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^ GULF COAST RESEARCH & EDUCATION CENTER
IFAS, UNIVERSITY OF FLORIDA
5007 60th Street East
Bradenton, FL 34203
Bradenton GCREC Research Report BRA1986-21 December 1936
EFFECT OF LIiING i-MATERIALS, LIiNE RATES AND MEDIA
ON FUSARIUM WILT IN ROYAL TROPHY CHRYSANTHE1iUiUi
S.S. WOLTZ AND A. W. ENiGELHARD1
There have been many reports (2, 3, 4) that higher versus lower soil pl
levels depress the incidence and severity of Fusarium wilt disease of
chrysanthemum incited by Fusarium oxysporum f. sp. chrysanthemi as well as
Fusarium wilt of other horticultural crops. The experiment reported herein,
initiated Aug. 19, 1935, was carried out with 2 media, EauGallie fine sand
and a 1:1 mix with EauGallie and Florida sedge peat. In addition to common
liming materials, a novel amendment was employed, namely Portland cement.
Cement was used as a commercial source of calcium metasilicate which has
been reported to be useful as a soil amendment with benefits attributed to
the soluble silicate content (1).
Liming amendments and rates used for the 2 media are given in table 1.
Higher rates were employed with the 1:1 mix of EauGallie fine sand: Florida
sedge peat to compensate for the acidity of the peat. Media pH values
ranged from 4.3 to 7.5. iledia calcium levels measured in a 1:1 volume mix
of water: Hedia ranged from 17 to 97 ppm calcium in the extract which had
been shaken 30 minutes. Calcium ion determination was found to be a rapid
procedure that was indicative of the current calcium supply available in
media. The values are relative ionic values and reflect the ionized or
active portion of soluble calcium in the media, Further work is planned to
establish the correlation of the rapid test with plant response and current
soil chemistry methods.
Ionic calcium content in extracts was reduced in both media by increasing
levels of dolomitic limestone. The other lime treatments appeared to
maintain adequate levels of the element. EauGallie soil (treatments 1-4)
appeared less responsive than the mix (treatment 14-17) to CaCO3 effects in
adjusting ionic calcium supply.
All lime treatments were effective in partially neutralizing soil acidity
(treatments 1 and 14 were unlimed). Liming was more effective with the mix
than with the EauGallie, probably because of greater acidity. With
EauGallie fine sand the unlimed treatment (No. 1) had more disease than
1Plant Physiologist and Plant Pathologist.
treatments 3,9 and 13 CaCO3, Ca(OH)2 + Portland cement and dolomite,
respectively. There was a visible trend, however, for reduced disease with
most of the lime treatments, especially at higher rates of application.
lith the EauGallie + Florida peat mix, unliimed (trt. 1) had more disease
than all other treatments except Hos. 13 and 24. In the case of the mix as
with the soil there was much less disease with the higher rates of lime
usage. An inspection of data for the Portland cement + Ca(OH)2 treatments
suggests that the cement amendment is worthy of further trial to elucidate
the benefits, if any, of soluble silicates in Fusarium wilt control for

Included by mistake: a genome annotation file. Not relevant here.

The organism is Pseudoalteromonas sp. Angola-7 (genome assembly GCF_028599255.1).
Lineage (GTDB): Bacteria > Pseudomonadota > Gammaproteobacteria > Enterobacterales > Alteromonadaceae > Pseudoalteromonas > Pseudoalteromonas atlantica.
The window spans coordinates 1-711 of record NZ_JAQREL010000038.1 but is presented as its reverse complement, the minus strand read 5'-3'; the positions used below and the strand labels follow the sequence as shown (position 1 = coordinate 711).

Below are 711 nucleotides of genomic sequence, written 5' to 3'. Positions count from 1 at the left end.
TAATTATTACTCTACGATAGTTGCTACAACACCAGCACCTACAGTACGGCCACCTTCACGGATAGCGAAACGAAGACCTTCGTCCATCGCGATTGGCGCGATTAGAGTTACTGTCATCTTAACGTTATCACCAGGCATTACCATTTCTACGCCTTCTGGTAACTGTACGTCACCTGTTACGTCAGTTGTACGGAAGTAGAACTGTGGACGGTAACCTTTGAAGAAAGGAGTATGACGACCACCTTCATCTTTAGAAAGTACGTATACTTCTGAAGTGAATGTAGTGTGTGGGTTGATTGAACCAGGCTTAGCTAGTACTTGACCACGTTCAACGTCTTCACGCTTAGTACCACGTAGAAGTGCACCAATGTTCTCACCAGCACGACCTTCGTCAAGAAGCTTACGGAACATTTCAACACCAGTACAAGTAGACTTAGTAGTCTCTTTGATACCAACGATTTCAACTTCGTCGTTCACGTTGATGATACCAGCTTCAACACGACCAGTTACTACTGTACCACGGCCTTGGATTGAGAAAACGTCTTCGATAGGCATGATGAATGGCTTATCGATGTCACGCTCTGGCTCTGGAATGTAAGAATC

In summary, liming practices for chrysanthemum production should be adjusted
to effectively and uniformly raise the media pH to reduce problems with
Fusarium wilt. "Effective" and "uniform" effects are functions of the
timing of application, fineness of grind of liming materials, speed of
reaction and thoroughness of mixing of living materials with media.
Moisture control is essential in the media, the living material and during
the reaction period to permit rapid, uniform adjust-eint of media pH (5).
1. Gascho, G. J. 1978. Response of sugarcane to calcium silicate slag.
I. i:echanisms of response in Florida. Proc. Fla. State Hort. Soc.
2. Jones, J. P. and Joltz, S. S. 1981. Fusarium incited diseases of
tomato and potato and their control, pp. 157-163. In: Nelson, P. E.,
T. A. Tonsson and R. J. Cook. 1931. Fusarium: Diseases, biology and
taxonomy. The Pennsylvania State University. Press University Park,
3. Nelson, P. E., R. K. Horst and S. S. tioltz. 1931. Fusarium diseases
of ornamental plants. Ibidem.
4. IJoltz, S. S. and J. P. Jones. 1981. i.utritional requirements of
Fusarium oxysporum: Basis for a disease control system. Ibidem.
5. tIoltz, S. S. 1976. Speed of reaction of finely ground dolomitic
limestone. Bradenton AREC Research Report GC1976-14, November 1975.
Table 1. Liming amendments effects on soil pH soil calcium and Fusarium wilt ratings for
Royal Trophy chrysanthemums.
Treatment io. Liming Amendments EauGallie Fine Sand
grams per liter of media
1 e i a
Table 1 (cont.). Li;ning amendments effects on soil pH soil calcium and Fusarium wilt
ratings for Royal Trophy chrysanthemums.
Treatment No. Liming Amendments EauGallie Fine Sand
grams per liter of media
Portland hedia iledia Fus.
CaCO3 Ca(OH)3 Cement Dolo:mite pH Calcium i ilt
ppm* Rating 'i
22 1.6 4.5 6.4 36 2.5 cdefg
23 3.2 9.0 7.5 64 2.6 cdefg
24 2.25 4.7 50 4.2 abc
25 4.5 5.4 34 2.6 cdefg
26 9.0 5.0 29 2.6 cdefg
Concentration of calcium ion measured with a selective
water extract, shaken 30 minutes.
ion electrode in 1:1 media:
Fusarium wilt rating scale: 1=no disease; 2=very slight disease; 3=slight; 4=medium;
5=severe; 6=very severe; 7=plant dead.
iiumbers followed by different letters are significantly different at the 51 l4vel of